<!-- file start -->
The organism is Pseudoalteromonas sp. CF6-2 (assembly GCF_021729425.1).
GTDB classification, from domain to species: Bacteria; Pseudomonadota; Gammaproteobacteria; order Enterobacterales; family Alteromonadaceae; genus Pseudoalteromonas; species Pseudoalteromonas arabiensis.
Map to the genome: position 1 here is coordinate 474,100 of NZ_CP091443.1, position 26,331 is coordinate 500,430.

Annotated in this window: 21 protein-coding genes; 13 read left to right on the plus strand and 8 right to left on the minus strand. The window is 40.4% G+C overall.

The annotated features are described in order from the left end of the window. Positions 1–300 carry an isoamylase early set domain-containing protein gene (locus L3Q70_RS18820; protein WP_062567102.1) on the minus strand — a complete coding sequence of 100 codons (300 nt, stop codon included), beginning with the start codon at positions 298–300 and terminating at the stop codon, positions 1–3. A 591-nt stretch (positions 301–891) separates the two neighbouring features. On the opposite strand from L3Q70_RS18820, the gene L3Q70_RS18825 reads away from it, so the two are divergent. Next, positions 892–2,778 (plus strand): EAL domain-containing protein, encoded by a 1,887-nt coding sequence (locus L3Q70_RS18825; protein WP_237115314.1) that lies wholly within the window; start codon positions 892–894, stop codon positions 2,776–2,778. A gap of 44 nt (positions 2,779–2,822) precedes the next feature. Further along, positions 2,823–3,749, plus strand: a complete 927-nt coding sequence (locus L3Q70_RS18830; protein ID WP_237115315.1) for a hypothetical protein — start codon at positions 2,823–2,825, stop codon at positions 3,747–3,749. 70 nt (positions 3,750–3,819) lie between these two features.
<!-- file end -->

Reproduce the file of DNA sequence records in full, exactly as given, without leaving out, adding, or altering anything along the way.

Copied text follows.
The organism is Pseudoalteromonas sp. CF6-2 (assembly GCF_021729425.1).
GTDB classification, from domain to species: Bacteria; Pseudomonadota; Gammaproteobacteria; order Enterobacterales; family Alteromonadaceae; genus Pseudoalteromonas; species Pseudoalteromonas arabiensis.
Map to the genome: position 1 here is coordinate 474,100 of NZ_CP091443.1, position 26,331 is coordinate 500,430.

Annotated in this window: 21 protein-coding genes; 13 read left to right on the plus strand and 8 right to left on the minus strand. The window is 40.4% G+C overall.

The annotated features are described in order from the left end of the window. Positions 1–300 carry an isoamylase early set domain-containing protein gene (locus L3Q70_RS18820; protein WP_062567102.1) on the minus strand — a complete coding sequence of 100 codons (300 nt, stop codon included), beginning with the start codon at positions 298–300 and terminating at the stop codon, positions 1–3. A 591-nt stretch (positions 301–891) separates the two neighbouring features. On the opposite strand from L3Q70_RS18820, the gene L3Q70_RS18825 reads away from it, so the two are divergent. Next, positions 892–2,778 (plus strand): EAL domain-containing protein, encoded by a 1,887-nt coding sequence (locus L3Q70_RS18825; protein WP_237115314.1) that lies wholly within the window; start codon positions 892–894, stop codon positions 2,776–2,778. A gap of 44 nt (positions 2,779–2,822) precedes the next feature. Further along, positions 2,823–3,749, plus strand: a complete 927-nt coding sequence (locus L3Q70_RS18830; protein ID WP_237115315.1) for a hypothetical protein — start codon at positions 2,823–2,825, stop codon at positions 3,747–3,749. 70 nt (positions 3,750–3,819) lie between these two features.